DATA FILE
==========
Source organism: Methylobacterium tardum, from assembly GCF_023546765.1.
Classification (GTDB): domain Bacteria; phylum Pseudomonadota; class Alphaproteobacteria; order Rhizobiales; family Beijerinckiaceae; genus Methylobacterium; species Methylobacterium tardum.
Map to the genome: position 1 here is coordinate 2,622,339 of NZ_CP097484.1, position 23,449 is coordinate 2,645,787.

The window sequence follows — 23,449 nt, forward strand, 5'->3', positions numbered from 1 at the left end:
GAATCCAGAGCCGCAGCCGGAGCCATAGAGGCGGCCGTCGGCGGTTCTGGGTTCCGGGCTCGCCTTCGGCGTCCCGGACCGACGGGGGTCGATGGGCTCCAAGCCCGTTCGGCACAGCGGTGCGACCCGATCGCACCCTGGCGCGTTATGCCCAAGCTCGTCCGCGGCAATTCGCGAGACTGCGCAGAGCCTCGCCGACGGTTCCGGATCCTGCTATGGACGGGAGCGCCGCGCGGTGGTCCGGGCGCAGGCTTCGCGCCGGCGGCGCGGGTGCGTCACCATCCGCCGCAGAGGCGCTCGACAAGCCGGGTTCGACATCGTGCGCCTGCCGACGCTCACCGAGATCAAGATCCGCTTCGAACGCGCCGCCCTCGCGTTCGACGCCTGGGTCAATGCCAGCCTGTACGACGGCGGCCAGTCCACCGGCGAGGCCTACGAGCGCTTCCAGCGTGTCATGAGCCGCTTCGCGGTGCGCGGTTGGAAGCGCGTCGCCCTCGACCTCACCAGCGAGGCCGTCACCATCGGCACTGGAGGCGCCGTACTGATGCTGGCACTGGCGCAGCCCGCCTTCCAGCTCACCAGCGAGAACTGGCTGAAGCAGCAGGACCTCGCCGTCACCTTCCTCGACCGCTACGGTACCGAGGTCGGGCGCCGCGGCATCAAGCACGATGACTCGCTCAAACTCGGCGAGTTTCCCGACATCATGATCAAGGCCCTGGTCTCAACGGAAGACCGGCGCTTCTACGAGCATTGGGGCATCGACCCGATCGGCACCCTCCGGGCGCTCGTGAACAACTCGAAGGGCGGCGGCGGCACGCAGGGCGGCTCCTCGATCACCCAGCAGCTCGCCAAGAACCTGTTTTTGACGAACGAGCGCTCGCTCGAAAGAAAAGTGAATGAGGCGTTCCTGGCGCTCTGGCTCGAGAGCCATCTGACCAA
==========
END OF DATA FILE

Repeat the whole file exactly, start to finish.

Source organism: Methylobacterium tardum, from assembly GCF_023546765.1.
Classification (GTDB): domain Bacteria; phylum Pseudomonadota; class Alphaproteobacteria; order Rhizobiales; family Beijerinckiaceae; genus Methylobacterium; species Methylobacterium tardum.
Map to the genome: position 1 here is coordinate 2,622,339 of NZ_CP097484.1, position 23,449 is coordinate 2,645,787.

The window sequence follows — 23,449 nt, forward strand, 5'->3', positions numbered from 1 at the left end:
GAATCCAGAGCCGCAGCCGGAGCCATAGAGGCGGCCGTCGGCGGTTCTGGGTTCCGGGCTCGCCTTCGGCGTCCCGGACCGACGGGGGTCGATGGGCTCCAAGCCCGTTCGGCACAGCGGTGCGACCCGATCGCACCCTGGCGCGTTATGCCCAAGCTCGTCCGCGGCAATTCGCGAGACTGCGCAGAGCCTCGCCGACGGTTCCGGATCCTGCTATGGACGGGAGCGCCGCGCGGTGGTCCGGGCGCAGGCTTCGCGCCGGCGGCGCGGGTGCGTCACCATCCGCCGCAGAGGCGCTCGACAAGCCGGGTTCGACATCGTGCGCCTGCCGACGCTCACCGAGATCAAGATCCGCTTCGAACGCGCCGCCCTCGCGTTCGACGCCTGGGTCAATGCCAGCCTGTACGACGGCGGCCAGTCCACCGGCGAGGCCTACGAGCGCTTCCAGCGTGTCATGAGCCGCTTCGCGGTGCGCGGTTGGAAGCGCGTCGCCCTCGACCTCACCAGCGAGGCCGTCACCATCGGCACTGGAGGCGCCGTACTGATGCTGGCACTGGCGCAGCCCGCCTTCCAGCTCACCAGCGAGAACTGGCTGAAGCAGCAGGACCTCGCCGTCACCTTCCTCGACCGCTACGGTACCGAGGTCGGGCGCCGCGGCATCAAGCACGATGACTCGCTCAAACTCGGCGAGTTTCCCGACATCATGATCAAGGCCCTGGTCTCAACGGAAGACCGGCGCTTCTACGAGCATTGGGGCATCGACCCGATCGGCACCCTCCGGGCGCTCGTGAACAACTCGAAGGGCGGCGGCGGCACGCAGGGCGGCTCCTCGATCACCCAGCAGCTCGCCAAGAACCTGTTTTTGACGAACGAGCGCTCGCTCGAAAGAAAAGTGAATGAGGCGTTCCTGGCGCTCTGGCTCGAGAGCCATCTGACCAA